I caught two other films in previews that I recommend. "Magallanes," set in Lima, Peru, is named for its main character, a taxi driver who earns extra cash as a chauffeur for a retired colonel who, now senile, has no memory of his own brutal actions years before when Magallanes served under him. Magallanes remembers, and carries scars as a result -- and the old wounds trouble him afresh when a woman enters his cab whom he recognizes as a wartime captive of the colonel from years before. Magallanes sets out on a quest for redemption for his own part in the woman's suffering that reveals just how elusive true redemption can be when the systems that enabled the original sin remain untouched. This is a very sensitive story, carefully told and full of small details that make it feel more true than many films about the victims of war and atrocities -- and it is anchored by two especially fine performances, Damián Alcázar as Magallanes and Magaly Solier as Celina, the Indian woman whose life was forever altered all those years ago and whose power emerges in the course of this retelling. This is a fine first feature from director Salvador del Solar, and plays on Feb. 13 and 15.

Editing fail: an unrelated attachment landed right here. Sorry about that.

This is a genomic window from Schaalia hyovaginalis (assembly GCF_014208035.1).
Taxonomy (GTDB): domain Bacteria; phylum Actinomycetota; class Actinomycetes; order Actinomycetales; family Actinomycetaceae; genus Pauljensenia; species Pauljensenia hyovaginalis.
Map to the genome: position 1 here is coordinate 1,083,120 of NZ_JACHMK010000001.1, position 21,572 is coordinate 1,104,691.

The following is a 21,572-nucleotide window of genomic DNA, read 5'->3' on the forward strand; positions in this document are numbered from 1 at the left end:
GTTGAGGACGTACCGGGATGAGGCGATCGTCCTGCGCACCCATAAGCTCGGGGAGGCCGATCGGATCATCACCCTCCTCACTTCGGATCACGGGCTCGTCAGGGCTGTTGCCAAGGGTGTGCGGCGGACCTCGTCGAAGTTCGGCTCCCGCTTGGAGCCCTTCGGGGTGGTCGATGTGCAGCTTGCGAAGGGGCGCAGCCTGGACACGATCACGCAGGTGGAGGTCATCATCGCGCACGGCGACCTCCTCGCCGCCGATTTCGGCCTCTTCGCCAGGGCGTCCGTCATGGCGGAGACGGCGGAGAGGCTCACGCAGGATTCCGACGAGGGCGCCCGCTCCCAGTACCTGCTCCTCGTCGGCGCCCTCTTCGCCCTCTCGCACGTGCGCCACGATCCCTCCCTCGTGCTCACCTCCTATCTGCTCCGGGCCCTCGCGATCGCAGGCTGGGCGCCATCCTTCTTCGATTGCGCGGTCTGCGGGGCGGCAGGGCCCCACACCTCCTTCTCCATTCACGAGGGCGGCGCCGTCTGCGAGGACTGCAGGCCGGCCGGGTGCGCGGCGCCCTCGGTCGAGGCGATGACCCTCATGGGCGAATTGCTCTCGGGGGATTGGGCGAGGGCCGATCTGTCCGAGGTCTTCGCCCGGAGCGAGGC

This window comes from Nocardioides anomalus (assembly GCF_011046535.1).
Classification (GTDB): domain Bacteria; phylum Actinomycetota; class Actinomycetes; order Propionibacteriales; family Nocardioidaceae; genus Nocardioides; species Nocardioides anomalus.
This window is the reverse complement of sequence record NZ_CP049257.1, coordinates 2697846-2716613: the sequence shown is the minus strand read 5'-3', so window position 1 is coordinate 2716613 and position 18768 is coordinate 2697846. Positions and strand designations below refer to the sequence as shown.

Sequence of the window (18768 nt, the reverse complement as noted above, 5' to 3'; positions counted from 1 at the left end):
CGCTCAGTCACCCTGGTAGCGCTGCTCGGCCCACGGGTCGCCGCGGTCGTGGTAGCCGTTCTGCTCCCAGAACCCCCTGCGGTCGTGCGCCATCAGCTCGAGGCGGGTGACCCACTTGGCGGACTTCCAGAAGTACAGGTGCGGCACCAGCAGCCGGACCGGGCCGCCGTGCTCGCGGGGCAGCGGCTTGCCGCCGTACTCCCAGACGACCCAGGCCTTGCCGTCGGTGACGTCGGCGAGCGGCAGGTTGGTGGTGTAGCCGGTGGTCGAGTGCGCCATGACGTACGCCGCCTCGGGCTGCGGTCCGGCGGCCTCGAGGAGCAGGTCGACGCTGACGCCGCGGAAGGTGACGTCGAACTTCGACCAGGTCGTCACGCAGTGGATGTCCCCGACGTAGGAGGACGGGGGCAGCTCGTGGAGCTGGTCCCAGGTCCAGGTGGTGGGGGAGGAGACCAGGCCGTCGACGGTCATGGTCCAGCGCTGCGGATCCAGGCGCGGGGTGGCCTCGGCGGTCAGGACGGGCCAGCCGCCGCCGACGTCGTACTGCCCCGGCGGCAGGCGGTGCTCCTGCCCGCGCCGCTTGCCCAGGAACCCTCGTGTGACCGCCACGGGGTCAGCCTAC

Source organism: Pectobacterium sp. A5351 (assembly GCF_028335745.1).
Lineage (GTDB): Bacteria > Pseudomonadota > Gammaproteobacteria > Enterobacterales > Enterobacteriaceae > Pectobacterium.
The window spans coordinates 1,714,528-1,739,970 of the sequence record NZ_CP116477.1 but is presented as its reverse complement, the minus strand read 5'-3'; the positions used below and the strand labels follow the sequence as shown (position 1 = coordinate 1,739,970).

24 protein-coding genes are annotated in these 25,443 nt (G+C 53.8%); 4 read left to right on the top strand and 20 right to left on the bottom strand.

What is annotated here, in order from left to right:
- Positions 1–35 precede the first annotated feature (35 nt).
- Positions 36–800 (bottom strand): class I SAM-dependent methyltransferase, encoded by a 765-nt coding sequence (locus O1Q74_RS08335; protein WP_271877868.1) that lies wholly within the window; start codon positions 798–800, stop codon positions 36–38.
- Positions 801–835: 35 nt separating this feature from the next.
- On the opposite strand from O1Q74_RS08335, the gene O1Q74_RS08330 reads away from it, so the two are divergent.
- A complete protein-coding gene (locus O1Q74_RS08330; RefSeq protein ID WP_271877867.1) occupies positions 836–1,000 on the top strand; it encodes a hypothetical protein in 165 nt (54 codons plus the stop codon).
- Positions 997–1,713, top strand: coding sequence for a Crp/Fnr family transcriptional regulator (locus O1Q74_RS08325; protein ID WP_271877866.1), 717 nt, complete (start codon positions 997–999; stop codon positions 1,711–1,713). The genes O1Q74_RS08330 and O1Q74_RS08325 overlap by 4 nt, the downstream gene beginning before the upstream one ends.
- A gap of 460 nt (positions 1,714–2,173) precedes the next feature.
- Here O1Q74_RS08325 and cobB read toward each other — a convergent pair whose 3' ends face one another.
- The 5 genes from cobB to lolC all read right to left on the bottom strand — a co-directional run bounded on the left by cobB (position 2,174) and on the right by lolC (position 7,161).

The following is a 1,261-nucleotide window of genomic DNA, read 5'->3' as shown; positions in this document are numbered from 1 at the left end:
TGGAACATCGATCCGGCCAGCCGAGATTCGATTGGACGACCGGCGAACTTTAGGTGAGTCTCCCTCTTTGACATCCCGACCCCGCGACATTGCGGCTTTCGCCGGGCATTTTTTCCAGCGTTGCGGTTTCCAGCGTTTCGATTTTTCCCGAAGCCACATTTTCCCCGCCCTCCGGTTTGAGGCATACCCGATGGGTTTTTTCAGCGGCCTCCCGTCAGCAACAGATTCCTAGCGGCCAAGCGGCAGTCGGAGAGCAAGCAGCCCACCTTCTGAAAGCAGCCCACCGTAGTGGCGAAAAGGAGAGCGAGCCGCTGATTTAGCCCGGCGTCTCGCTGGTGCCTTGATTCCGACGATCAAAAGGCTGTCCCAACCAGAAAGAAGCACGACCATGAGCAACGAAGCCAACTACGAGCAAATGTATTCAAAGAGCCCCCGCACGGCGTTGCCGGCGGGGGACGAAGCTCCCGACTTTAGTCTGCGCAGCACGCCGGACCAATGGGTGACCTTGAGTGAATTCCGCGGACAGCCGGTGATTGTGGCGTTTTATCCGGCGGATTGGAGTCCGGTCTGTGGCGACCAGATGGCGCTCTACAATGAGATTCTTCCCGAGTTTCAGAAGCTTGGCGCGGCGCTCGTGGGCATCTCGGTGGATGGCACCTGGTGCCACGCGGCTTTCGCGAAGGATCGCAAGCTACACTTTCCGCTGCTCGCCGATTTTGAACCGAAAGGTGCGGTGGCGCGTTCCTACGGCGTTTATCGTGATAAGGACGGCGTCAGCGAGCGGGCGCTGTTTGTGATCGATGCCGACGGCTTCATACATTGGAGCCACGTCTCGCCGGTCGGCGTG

Another one to make time for is "The Idol," a Palestinian film inspired by the true story of Mohammed Assaf, who emerged the victor of the 2013 season of Arab Idol. It's the first film to be (partially) shot in Gaza in decades and, though it follows the expected underdog formula (think "Underdog Millionaire"), it doesn't feel as manipulative as many in its genre -- perhaps because it is not a Hollywood product and feels consequently better grounded in the culture that it represents. This feel-good story also offers an interesting window into Assaf's childhood in a refugee camp and into what pop culture looks like in (and how it impacts) the Arab world. And Assaf sings like an angel -- he is an inspiring example of the inexplicable power of music to move and unite and elevate the human soul. The film plays on Feb. 20 and 25.
The festival runs through the end of the month, and you can find info and order tickets or a screening pass at or at the box office inside the art museum. Paper guides are all over town and the online guide contains links to previews of most of the films. It pays to show up at least a half hour ahead of every show with an advance ticket, as Portland shows every year what a great movie town it is by the enthusiastic audiences who come out in force. I'll have more reviews next week of some of the 40 films I plan to see. Come join the feast!